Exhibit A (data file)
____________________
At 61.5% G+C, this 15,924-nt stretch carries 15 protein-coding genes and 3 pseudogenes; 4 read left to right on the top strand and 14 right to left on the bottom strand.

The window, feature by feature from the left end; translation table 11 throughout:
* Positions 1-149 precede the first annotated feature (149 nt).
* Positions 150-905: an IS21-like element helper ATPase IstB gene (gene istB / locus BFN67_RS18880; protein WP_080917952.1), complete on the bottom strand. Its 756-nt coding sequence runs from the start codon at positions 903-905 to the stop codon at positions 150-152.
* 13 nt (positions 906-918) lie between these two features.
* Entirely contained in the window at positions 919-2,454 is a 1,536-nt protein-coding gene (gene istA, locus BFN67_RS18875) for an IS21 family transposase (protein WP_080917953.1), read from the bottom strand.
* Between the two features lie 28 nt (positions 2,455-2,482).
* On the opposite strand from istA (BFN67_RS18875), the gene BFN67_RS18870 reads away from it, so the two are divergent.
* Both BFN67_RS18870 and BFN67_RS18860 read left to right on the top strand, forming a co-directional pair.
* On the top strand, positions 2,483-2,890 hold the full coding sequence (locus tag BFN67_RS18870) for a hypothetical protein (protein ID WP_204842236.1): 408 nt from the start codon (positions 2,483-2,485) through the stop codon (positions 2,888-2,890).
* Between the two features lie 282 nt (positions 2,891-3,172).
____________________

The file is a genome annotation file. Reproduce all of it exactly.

At 61.5% G+C, this 15,924-nt stretch carries 15 protein-coding genes and 3 pseudogenes; 4 read left to right on the top strand and 14 right to left on the bottom strand.

The window, feature by feature from the left end; translation table 11 throughout:
* Positions 1-149 precede the first annotated feature (149 nt).
* Positions 150-905: an IS21-like element helper ATPase IstB gene (gene istB / locus BFN67_RS18880; protein WP_080917952.1), complete on the bottom strand. Its 756-nt coding sequence runs from the start codon at positions 903-905 to the stop codon at positions 150-152.
* 13 nt (positions 906-918) lie between these two features.
* Entirely contained in the window at positions 919-2,454 is a 1,536-nt protein-coding gene (gene istA, locus BFN67_RS18875) for an IS21 family transposase (protein WP_080917953.1), read from the bottom strand.
* Between the two features lie 28 nt (positions 2,455-2,482).
* On the opposite strand from istA (BFN67_RS18875), the gene BFN67_RS18870 reads away from it, so the two are divergent.
* Both BFN67_RS18870 and BFN67_RS18860 read left to right on the top strand, forming a co-directional pair.
* On the top strand, positions 2,483-2,890 hold the full coding sequence (locus tag BFN67_RS18870) for a hypothetical protein (protein ID WP_204842236.1): 408 nt from the start codon (positions 2,483-2,485) through the stop codon (positions 2,888-2,890).
* Between the two features lie 282 nt (positions 2,891-3,172).